• In an analysis of successful decks, we found an average readability level of Grade 10 or 11. For unsuccessful decks, that number was higher — Grade 12 or college. Never use jargon, keep your sentences simple, and include a maximum of 1-2 sentences per paragraph. To analyze your own deck’s language, try out Writer’s readability

Humor: Just don’t

  • Cracking a joke on a slide can easily backfire. The last thing you want is to have a failed joke make your pitch awkward or throw you off. That could derail the entire process. So, it’s best to skip the deck humor and get to what really matters: your plan.

Lenny Kravitz’s New Mission with TWICE Toothpaste

Brothers Julian and Cody Levine and Lenny Kravitz have joined forces to bring a new kind of oral care brand, Twice, to the beauty & wellnessmarket. The brand is helping consumers take care of their smiles with products designed to positively impact brushing habits and our twice-a-day routines, starting with toothpaste.

Twice will debut a premium toothpaste set, with a unique flavor experience for morning and night. The morning formula, Early Bird, is designed to awaken, while the nighttime formula, Twilight, promotes relaxation. A shocking 35% of Americans do not brush twice a day, and so it is Twice’s mission to help improve this statistic with toothpaste purposefully designed from the inside out. 

Founded from a genuine desire to spread healthy smiles across the globe, the Company will give 10 percent of its profits to the GLO Good Foundation, which serves communities in dire need of proper dental care.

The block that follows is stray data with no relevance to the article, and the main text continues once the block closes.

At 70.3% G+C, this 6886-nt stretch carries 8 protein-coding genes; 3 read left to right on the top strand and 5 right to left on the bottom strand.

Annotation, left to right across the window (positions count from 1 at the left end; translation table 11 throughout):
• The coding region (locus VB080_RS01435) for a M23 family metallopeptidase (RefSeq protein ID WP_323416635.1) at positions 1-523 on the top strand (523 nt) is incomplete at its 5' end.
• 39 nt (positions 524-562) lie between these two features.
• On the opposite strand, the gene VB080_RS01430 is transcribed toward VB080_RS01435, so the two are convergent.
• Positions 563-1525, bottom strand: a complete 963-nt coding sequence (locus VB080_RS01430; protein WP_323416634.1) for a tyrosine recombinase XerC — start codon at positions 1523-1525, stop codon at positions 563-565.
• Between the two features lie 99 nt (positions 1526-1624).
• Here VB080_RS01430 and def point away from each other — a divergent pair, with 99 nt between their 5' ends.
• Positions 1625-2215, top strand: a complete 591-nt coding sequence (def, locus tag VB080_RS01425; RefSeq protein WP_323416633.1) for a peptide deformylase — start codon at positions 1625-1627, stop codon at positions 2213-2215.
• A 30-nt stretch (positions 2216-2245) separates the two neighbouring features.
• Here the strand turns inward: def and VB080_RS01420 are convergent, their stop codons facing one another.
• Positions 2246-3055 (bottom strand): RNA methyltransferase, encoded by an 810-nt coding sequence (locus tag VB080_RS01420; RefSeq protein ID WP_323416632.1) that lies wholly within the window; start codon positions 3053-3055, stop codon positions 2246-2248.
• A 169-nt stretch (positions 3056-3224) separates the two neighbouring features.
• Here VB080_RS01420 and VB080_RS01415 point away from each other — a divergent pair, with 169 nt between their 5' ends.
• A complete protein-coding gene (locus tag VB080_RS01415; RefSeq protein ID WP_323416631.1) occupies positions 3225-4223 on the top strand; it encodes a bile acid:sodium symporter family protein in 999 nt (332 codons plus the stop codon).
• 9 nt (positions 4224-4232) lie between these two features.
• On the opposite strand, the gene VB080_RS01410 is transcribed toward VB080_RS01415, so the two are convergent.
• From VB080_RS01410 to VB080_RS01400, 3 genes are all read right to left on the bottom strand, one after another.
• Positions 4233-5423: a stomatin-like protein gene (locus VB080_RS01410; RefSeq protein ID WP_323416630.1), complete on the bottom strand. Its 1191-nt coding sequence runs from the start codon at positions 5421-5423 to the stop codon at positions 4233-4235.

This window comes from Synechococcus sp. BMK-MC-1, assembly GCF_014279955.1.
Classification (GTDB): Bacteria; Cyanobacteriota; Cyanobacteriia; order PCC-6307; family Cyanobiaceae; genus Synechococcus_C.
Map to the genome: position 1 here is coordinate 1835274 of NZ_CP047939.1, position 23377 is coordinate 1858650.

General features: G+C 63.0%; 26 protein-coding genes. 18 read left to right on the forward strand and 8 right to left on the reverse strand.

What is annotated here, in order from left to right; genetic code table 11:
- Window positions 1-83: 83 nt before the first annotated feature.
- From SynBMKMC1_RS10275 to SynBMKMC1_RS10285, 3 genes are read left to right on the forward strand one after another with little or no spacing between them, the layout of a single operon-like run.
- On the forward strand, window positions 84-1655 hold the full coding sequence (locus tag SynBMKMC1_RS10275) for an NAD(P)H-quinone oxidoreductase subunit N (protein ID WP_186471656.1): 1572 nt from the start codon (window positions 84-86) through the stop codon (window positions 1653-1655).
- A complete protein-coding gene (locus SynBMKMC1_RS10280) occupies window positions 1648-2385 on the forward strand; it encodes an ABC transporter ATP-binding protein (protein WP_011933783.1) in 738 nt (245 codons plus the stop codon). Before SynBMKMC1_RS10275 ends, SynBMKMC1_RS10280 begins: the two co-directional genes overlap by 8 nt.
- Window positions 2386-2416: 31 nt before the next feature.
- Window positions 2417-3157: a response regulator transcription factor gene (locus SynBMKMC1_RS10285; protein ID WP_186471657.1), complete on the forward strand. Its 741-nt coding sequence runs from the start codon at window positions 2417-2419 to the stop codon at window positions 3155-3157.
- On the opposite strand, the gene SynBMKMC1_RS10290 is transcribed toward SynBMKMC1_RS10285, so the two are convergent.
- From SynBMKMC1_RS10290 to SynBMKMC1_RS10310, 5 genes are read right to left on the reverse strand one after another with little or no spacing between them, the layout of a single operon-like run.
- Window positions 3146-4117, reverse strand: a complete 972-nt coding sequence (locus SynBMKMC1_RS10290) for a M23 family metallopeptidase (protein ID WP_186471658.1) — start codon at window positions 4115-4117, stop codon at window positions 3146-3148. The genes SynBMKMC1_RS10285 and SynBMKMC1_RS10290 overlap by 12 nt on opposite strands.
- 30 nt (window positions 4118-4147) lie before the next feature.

“The only thing better than a beautiful smile is giving one to someone else,” says co-founder Julian Levine. “With Twice, we aim to offer innovative and highly effective oral care products that also make an impact – from as small as looking great on your bathroom counter to as meaningful as changing someone’s life by alleviating physical and emotional pain through dental care.”

The Levine brothers became inspired to create Twice in 2016, during a volunteer mission with GLO Good Foundation and Lenny’s Let Love Rule Foundation in Eleuthera, Bahamas, where the organizations had teamed up to host a free dental clinic. There, the brothers came face-to-face with hundreds of people suffering from all types of oral health diseases, many in serious pain, and saw first hand how grateful they were to receive proper oral care. They had become awakened to the transformational power of a smile and immediately bonded with Lenny over the experience; all three agreed they wanted to do more.